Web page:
New Trojan malware campaign sends users to fake banking site that looks just like the real thing
Trickbot is now redirecting to a counterfeit site that displays the correct URL and the digital certificate of its genuine equivalent.
The Trickbot Trojan targets banks around the world.
A notorious banking Trojan is targeting customers of a major bank with a new email spam campaign, which directs victims to a fake login page that’s indistinguishable from that of their real bank.
The credential-stealing Trickbot banking malware has been hitting the financial sector since last year and targets online banking customers in in the US, UK, Australia, and other countries.
But no matter how advanced malware gets, phishing remains a common attack vector for distributing malicious payloads.
Uncovered by security researchers at Cyren, the latest Trickbot distribution campaign sent over 75,000 emails in 25 minutes, all claiming to be from Lloyds Bank, one of the UK’s biggest banks.
Emails were sent with the subject ‘Incoming BACs’, a reference to BACS, a system that allows users to make payments directly from one email account to another. The emails claim that the target needs to review and sign attached documents.
A phishing email claiming to be from Lloyds used to distribute Trickbot.
After downloading and opening the Excel attachment ‘IncomingBACs.xlsm’, the user is asked to enable macros to allow the document to be edited. As with many malicious email campaigns, however, it’s this process that allows the malware payload to be deployed.
In this case, the Trojan uses PowerShell to download an executable file, which eventually runs as ‘Pdffeje.exe’, the main TrickBot process, which installs the malware onto the machine.
Once a computer is infected with Trickbot, the malware runs in the background and waits for the victim to visit their online bank.
When they do so, Trickbot redirects them to a malicious site, which in this case is a fake version of the Lloyds website that looked exactly like the real thing — complete with the correct URL of the online bank and a legitimate SSL certificate, so a user may not suspect they’re being tricked.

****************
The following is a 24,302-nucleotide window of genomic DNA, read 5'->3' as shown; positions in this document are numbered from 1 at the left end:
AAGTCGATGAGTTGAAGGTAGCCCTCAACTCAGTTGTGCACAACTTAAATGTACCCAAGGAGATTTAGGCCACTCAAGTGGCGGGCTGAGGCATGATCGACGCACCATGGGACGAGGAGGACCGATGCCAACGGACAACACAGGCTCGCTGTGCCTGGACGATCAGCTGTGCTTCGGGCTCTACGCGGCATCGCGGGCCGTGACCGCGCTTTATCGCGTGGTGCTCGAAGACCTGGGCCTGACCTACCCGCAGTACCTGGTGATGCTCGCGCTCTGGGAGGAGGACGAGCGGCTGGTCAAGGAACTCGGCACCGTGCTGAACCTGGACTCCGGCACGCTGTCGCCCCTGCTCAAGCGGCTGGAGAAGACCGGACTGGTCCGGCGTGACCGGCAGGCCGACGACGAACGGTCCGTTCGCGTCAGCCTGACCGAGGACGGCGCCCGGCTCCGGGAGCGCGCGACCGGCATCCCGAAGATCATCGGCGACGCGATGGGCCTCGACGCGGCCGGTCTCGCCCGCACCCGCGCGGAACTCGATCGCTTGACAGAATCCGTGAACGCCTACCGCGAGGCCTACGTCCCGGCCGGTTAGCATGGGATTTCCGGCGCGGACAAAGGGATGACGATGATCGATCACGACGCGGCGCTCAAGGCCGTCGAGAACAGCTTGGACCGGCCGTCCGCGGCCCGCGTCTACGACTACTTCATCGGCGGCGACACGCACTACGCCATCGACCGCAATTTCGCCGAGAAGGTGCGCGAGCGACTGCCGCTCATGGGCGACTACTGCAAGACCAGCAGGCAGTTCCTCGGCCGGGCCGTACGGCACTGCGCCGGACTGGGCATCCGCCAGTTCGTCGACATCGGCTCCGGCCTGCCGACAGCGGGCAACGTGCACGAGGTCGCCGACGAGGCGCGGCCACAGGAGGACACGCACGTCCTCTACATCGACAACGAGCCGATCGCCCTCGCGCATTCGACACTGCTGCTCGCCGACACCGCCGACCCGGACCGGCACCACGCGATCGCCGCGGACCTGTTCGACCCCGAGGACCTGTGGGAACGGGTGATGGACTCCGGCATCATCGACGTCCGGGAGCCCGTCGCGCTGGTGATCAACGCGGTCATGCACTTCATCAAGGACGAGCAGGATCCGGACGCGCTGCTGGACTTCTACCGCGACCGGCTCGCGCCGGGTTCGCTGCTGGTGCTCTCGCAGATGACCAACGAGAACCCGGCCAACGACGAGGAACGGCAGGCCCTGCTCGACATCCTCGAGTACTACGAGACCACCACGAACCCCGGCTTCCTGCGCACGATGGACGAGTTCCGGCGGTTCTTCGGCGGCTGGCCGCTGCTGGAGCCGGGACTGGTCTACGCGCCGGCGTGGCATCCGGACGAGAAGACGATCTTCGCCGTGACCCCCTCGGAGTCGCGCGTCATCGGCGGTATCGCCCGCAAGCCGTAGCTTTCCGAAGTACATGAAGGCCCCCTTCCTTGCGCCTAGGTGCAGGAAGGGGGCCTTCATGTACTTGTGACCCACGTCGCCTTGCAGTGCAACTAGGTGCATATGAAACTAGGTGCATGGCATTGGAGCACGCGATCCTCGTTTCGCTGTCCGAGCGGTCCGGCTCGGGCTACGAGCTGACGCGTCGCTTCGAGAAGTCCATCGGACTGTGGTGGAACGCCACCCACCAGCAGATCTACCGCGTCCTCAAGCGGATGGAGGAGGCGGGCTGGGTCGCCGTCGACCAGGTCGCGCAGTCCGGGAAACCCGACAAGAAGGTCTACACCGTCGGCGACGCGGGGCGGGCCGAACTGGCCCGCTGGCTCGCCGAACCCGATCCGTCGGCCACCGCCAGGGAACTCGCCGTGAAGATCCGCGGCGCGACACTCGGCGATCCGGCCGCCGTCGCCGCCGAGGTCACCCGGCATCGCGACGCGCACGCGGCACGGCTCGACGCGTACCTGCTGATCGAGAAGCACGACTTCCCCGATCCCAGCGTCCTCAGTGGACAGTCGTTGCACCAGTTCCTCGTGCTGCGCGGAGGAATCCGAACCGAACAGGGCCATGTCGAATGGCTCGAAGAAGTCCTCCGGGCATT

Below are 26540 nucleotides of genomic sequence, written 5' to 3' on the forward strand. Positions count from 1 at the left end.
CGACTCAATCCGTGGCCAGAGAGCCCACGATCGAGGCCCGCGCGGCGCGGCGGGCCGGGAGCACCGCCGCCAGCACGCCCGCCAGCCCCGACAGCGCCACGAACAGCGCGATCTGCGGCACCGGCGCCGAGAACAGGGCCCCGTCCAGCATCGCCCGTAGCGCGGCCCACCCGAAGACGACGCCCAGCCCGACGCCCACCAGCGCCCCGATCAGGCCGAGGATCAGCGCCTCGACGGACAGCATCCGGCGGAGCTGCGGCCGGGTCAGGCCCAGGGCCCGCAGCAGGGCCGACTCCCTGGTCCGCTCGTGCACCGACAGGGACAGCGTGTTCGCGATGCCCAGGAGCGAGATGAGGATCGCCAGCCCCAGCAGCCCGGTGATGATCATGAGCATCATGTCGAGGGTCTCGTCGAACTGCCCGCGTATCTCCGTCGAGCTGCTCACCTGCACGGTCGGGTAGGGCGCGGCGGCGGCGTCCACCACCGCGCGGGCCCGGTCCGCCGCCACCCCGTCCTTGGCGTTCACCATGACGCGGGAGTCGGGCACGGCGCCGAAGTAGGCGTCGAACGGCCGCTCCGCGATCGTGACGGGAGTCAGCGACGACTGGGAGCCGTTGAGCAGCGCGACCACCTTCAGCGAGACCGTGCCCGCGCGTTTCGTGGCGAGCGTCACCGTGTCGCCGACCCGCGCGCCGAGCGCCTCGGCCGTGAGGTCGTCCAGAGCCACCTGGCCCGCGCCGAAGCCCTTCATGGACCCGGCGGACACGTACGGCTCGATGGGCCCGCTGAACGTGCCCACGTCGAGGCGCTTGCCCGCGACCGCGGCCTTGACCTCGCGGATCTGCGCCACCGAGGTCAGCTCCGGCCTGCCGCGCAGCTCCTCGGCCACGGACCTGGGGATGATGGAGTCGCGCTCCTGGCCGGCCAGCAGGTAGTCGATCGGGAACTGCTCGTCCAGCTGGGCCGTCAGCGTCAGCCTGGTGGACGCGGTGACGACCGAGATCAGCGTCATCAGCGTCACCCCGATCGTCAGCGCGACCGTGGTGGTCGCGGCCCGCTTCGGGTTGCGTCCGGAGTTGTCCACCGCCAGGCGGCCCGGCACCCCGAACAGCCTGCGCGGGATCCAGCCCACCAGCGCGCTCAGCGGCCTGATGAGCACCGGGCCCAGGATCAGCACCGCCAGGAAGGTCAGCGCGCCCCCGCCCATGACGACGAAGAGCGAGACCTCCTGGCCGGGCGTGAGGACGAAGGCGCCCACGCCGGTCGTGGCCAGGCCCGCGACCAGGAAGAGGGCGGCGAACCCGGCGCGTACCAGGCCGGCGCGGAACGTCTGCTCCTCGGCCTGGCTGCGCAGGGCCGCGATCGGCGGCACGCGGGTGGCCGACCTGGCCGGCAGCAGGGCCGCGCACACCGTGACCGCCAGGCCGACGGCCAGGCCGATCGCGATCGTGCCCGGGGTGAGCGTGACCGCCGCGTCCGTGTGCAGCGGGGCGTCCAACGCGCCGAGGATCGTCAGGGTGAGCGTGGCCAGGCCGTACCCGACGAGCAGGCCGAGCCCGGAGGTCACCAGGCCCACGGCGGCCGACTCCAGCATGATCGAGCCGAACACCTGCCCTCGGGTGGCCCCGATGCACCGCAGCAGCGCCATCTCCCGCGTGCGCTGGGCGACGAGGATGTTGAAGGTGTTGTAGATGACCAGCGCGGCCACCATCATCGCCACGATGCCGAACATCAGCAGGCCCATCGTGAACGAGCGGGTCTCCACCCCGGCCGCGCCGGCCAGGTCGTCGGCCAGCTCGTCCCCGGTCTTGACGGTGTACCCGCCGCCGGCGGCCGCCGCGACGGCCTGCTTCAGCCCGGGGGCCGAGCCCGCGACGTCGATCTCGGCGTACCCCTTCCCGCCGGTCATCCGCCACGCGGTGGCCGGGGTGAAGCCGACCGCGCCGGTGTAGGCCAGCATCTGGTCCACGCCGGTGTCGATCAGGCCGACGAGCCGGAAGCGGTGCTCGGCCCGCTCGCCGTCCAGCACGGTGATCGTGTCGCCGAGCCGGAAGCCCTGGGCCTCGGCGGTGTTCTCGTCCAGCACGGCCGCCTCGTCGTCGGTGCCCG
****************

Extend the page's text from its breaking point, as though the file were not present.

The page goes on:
By doing this, the attacker is able to see and steal the victim’s online banking credentials and security codes, and make off with their funds and data.
While the fake sites resemble the real thing — even showing the user the correct URL of the online bank and a legitimate SSL certificate so the user doesn’t see anything unusual — there’s one major giveaway that the email isn’t from Lloyds: the email address it is sent from is spelled incorrectly.
Instead of being from lloydsbank.co.uk, the message is sent from lloydsbacs.co.uk, a domain hosted by a Dutch IP address and a known source of spam.
“The protection of our customers is of paramount importance to us, and we remain committed to being vigilant and ensuring that our cyber security controls remain effective,” a Lloyds Bank spokesperson told ZDNet.
“We encourage any customer who believes that they have been the victim of fraud to contact us at the earliest opportunity so that we can provide the appropriate support.”
At its core, TrickBot remains similar to its predecessor, the data-stealing Dyre Troja, with its signature browser manipulation techniques.
While it isn’t as prolific as the likes of Zeus, Gozi, Ramnit, and Dridex, researchers warn that Trickbot will continue to be “formidable force” in future, as its authors look to add more potent capabilities to better distribute this dangerous malware.
“TrickBot evolves and changes almost every day and targets new banks all over the world, so all banks should be on alert,” said Stefnission.
It’s currently not clear who is behind Trickbot, but the way the malware is continually evolving suggests it’s the work of a well-organised, well-funded cybercriminal group.